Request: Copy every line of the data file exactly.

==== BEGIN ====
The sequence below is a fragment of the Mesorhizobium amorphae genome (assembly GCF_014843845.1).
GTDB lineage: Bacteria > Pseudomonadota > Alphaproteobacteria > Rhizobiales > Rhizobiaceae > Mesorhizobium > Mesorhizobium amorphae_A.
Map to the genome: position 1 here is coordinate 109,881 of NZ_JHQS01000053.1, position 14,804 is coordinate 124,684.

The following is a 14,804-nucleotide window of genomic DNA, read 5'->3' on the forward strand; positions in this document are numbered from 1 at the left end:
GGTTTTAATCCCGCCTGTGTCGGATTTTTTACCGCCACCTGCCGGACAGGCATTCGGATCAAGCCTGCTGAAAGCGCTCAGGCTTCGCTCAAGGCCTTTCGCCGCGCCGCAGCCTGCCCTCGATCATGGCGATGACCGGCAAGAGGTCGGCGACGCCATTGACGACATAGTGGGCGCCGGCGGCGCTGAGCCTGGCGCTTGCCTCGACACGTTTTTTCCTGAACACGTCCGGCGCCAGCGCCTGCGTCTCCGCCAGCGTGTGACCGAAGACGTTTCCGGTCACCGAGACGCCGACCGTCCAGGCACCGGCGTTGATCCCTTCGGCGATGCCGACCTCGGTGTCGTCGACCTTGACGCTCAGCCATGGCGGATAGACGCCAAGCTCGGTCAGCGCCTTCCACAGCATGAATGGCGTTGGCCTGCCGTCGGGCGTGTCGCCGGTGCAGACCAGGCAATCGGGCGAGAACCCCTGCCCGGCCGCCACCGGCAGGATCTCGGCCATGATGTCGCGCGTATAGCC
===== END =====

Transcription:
The sequence below is a fragment of the Mesorhizobium amorphae genome (assembly GCF_014843845.1).
GTDB lineage: Bacteria > Pseudomonadota > Alphaproteobacteria > Rhizobiales > Rhizobiaceae > Mesorhizobium > Mesorhizobium amorphae_A.
Map to the genome: position 1 here is coordinate 109,881 of NZ_JHQS01000053.1, position 14,804 is coordinate 124,684.

The following is a 14,804-nucleotide window of genomic DNA, read 5'->3' on the forward strand; positions in this document are numbered from 1 at the left end:
GGTTTTAATCCCGCCTGTGTCGGATTTTTTACCGCCACCTGCCGGACAGGCATTCGGATCAAGCCTGCTGAAAGCGCTCAGGCTTCGCTCAAGGCCTTTCGCCGCGCCGCAGCCTGCCCTCGATCATGGCGATGACCGGCAAGAGGTCGGCGACGCCATTGACGACATAGTGGGCGCCGGCGGCGCTGAGCCTGGCGCTTGCCTCGACACGTTTTTTCCTGAACACGTCCGGCGCCAGCGCCTGCGTCTCCGCCAGCGTGTGACCGAAGACGTTTCCGGTCACCGAGACGCCGACCGTCCAGGCACCGGCGTTGATCCCTTCGGCGATGCCGACCTCGGTGTCGTCGACCTTGACGCTCAGCCATGGCGGATAGACGCCAAGCTCGGTCAGCGCCTTCCACAGCATGAATGGCGTTGGCCTGCCGTCGGGCGTGTCGCCGGTGCAGACCAGGCAATCGGGCGAGAACCCCTGCCCGGCCGCCACCGGCAGGATCTCGGCCATGATGTCGCGCGTATAGCC